The rich local history captured at Kootenai Brown Pioneer Village (KBPV) now includes a building that celebrates this newspaper’s past.
A tourism hub with 27 structures and more than 30,000 artifacts, the village is developing a building that represents the home of the Rocky Mountain Echo, founded in 1900, and later became The Pincher Creek Echo.
“We’re always looking for new ways to interpret things and it starts with the artifacts that are available,” says Gord Tolton, education coordinator at Kootenai Brown.
Several years ago, the KBPV received the original hand-driven printing press used at the Echo and built an exhibit around it. With continued donations of artifacts related to both this exhibit and another near it, the space “started to outgrow itself,” Tolton says.
With the needed records maintained, the museum decided it had the resources to create a replica of the original Echo, he adds.
“We know where the place was built, and thanks to newspaper archives, we do have a lot of ideas on what happened inside that building over the years. We do have not a lot, but we do have quite a bit of photographic evidence. We know what the exterior looked like, we know what the activities were in each part of the building.”
The concrete foundation was poured in the third week of July, and construction on the 400-square-foot structure representing the Echo was completed last week. Artifacts — including the Pincher Creek Echo press, and another from a discontinued publication called the Coleman Journal — have been moved in.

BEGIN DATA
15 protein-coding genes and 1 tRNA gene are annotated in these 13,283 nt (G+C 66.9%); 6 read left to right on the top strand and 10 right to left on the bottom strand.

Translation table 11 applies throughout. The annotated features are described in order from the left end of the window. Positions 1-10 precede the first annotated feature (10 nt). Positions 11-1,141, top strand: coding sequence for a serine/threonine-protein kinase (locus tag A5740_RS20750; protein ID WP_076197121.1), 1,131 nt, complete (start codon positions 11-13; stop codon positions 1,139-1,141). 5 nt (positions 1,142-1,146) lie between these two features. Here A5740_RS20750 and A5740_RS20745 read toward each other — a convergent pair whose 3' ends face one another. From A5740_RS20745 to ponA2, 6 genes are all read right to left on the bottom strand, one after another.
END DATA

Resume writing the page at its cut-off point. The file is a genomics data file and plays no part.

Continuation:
“It’s all enclosed. Now it’s just a matter of trim, windows, doors … inside infrastructure,” says Tolton, adding the aim is to start furnishing it by this September, if not earlier.
A grand opening celebration for the building is slated for Sept. 14. Veteran journalist David Halton is set to be the event’s special guest. David’s grandmother Mary Halton worked for the Pincher Creek Echo as both a writer and editor, and his father, Matthew Halton, was a celebrated broadcast and print journalist, and is the namesake of Pincher Creek’s Matthew Halton High School.
“We have (volunteers) on our staff that are very talented and volunteer their time, they do this sort of thing in their job, and make a working holiday of it, put it together and that helps us be a little more economical in recreating it,” Tolton says of the replica Echo.
The cost of the project is $15,000, with $5,000 coming from the Community Foundation of Lethbridge and Southwestern Alberta. The village has raised about 50 per cent of the funds presently and is accepting donations to assist with the balance of its expenses.
People interested in donating are encouraged to contact the village through the phone number and email on its website, www.kootenaibrown.ca.